A researcher hijacked over a dozen Packagist packages—with some having been installed hundreds of millions of times over the course of their lifetime.
The researcher reached out to BleepingComputer stating that by hijacking these packages he hopes to get a job. And, he seems pretty confident that this would work.
At least 14 Packagist packages hijacked
Yesterday, a researcher with the pseudonym ‘neskafe3v1’ reached out to BleepingComputer stating he had taken over fourteen Packagist packages, with one of them having over 500 million installs.
Packagist is the primary registry of PHP packages that are installable via Composer, a dependency management tool. Rather than hosting these packages though, Packagist serves more as a metadata directory that aggregates open source packages published to GitHub. These packages can then be installed by developers on their machines by running the composer install command.The researcher provided proof to BleepingComputer demonstrating that on Monday, May 1, the Packagist pages for these packages were modified to point to the researcher’s (fake) repo, as opposed to the legitimate GitHub repository for each package.As an example, here’s how the Packagist page for acmephp package appeared on Monday—with its GitHub link changed to researcher’s repo instead of the authentic github.com/acmephp/acmephp.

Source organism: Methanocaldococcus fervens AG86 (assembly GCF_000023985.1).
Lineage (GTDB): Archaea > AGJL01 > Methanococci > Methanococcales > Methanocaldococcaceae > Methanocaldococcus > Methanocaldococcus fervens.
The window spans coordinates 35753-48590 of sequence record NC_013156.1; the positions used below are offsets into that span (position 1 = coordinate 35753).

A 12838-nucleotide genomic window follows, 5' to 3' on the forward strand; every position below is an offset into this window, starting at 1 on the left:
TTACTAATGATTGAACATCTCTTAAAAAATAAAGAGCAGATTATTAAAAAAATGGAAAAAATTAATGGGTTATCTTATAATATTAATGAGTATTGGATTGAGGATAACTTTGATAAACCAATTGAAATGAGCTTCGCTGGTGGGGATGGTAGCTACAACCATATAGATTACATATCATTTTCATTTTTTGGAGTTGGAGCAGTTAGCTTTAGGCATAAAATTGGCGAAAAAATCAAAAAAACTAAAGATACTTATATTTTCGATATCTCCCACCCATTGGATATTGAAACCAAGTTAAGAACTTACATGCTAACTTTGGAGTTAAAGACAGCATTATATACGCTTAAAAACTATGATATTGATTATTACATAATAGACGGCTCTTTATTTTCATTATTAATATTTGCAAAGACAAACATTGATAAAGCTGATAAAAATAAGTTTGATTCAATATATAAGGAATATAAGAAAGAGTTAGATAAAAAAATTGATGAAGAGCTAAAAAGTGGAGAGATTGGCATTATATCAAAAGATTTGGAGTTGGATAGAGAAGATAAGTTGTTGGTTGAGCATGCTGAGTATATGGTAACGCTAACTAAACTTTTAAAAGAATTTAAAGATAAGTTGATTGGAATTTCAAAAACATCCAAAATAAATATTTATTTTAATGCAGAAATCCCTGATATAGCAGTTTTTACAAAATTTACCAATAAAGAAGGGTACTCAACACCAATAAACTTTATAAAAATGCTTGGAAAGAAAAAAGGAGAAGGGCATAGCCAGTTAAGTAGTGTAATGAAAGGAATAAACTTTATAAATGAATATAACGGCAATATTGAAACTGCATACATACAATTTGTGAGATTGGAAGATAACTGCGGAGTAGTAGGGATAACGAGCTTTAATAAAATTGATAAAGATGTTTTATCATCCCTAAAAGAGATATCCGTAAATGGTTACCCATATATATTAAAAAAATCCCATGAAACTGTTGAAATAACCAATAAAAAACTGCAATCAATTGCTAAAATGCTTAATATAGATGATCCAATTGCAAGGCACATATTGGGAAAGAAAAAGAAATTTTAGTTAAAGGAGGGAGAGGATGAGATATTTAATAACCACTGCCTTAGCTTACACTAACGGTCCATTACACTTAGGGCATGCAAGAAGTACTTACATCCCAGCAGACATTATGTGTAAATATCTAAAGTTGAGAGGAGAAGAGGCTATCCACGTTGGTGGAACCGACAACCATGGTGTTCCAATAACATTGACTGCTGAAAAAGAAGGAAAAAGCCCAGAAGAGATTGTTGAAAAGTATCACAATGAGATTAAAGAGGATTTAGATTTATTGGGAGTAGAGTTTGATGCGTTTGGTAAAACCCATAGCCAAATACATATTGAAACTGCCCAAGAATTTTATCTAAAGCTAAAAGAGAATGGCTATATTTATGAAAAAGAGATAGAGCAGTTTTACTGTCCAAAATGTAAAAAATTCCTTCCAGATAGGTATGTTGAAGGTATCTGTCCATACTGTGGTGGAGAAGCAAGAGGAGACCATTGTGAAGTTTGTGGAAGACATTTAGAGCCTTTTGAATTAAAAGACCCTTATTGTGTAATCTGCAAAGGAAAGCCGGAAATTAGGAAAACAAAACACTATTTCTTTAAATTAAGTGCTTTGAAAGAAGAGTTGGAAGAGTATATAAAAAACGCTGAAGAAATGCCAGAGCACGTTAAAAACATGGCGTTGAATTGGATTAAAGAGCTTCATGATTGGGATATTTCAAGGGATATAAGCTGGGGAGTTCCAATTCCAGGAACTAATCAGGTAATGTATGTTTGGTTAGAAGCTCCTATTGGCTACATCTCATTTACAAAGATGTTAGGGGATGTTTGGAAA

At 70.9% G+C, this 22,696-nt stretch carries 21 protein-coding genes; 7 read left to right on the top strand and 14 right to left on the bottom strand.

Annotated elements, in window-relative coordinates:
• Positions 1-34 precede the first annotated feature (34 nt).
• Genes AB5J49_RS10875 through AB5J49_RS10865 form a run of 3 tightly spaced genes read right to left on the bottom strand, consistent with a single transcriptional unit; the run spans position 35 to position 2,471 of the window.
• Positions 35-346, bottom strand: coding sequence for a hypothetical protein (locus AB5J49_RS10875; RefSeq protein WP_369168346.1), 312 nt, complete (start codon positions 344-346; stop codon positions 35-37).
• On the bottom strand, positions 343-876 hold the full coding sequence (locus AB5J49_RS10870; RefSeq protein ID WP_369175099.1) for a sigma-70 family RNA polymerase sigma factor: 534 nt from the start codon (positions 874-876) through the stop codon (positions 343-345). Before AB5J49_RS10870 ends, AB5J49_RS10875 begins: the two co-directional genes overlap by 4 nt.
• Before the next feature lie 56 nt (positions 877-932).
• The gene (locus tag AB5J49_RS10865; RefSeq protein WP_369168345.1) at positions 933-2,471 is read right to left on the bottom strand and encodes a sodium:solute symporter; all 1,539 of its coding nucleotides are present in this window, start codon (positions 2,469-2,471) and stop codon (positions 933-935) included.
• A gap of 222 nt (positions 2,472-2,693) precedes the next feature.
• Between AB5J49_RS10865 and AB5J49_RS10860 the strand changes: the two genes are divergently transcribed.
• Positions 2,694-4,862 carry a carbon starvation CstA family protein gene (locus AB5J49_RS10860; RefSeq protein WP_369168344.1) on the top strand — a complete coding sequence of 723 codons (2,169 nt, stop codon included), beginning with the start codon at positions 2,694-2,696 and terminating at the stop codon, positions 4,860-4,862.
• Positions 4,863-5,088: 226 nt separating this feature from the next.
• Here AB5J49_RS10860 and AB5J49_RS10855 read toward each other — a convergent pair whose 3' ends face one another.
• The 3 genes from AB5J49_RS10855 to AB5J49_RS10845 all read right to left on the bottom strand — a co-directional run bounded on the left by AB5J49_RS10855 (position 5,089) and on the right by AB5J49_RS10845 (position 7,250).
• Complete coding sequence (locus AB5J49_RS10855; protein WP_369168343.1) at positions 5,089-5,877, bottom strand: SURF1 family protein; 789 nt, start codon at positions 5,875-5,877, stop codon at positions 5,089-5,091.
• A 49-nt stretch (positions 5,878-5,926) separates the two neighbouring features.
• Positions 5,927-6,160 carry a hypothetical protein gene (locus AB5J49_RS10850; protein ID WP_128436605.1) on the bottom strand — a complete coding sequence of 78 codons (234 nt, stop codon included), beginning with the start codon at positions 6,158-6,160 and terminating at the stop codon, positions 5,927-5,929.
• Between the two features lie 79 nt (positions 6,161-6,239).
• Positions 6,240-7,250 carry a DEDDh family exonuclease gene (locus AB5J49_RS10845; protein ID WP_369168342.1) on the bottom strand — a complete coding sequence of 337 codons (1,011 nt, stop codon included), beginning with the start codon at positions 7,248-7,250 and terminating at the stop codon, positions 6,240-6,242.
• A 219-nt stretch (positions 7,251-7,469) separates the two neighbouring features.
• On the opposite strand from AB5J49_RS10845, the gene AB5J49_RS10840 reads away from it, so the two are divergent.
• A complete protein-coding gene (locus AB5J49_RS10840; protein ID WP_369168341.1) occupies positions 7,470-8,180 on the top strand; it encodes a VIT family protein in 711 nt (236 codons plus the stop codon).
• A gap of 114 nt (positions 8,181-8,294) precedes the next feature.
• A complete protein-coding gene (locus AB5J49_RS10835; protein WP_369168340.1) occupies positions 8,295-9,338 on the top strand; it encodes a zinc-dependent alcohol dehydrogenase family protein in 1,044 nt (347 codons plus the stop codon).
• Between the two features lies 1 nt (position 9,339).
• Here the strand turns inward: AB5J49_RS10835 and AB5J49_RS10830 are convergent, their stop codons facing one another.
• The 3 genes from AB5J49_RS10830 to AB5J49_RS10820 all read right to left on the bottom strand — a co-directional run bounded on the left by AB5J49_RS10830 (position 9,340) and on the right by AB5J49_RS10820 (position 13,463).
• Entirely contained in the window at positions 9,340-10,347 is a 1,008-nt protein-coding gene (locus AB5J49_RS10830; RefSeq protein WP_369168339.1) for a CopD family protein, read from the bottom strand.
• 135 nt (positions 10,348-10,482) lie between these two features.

These changes have now been reverted by the Packagist team as checked by BleepingComputer.
Publishing process on Packagist is a bit different from that on open source repos like npm or PyPI. A developer, as opposed to uploading binaries or software releases directly to Packagist.org, simply creates a Packagist.org account, and “submits” a link to their GitHub repo for a particular package. Packagist’s crawler then visits the provided repo and aggregates all the data to display on the Packagist page for that package.When a developer runs Composer with ‘install’ or ‘update’ commands, their Composer instance may first look for the presence of the packages locally, failing which, it defaults to searching on Packagist for this package and retrieving the GitHub URL listed for that package. The contents of the package are then downloaded from this GitHub repo listed on the package’s Packagist page.
This is in stark contrast to how npm or PyPI works—that is, these registries host and distribute software releases directly from their servers.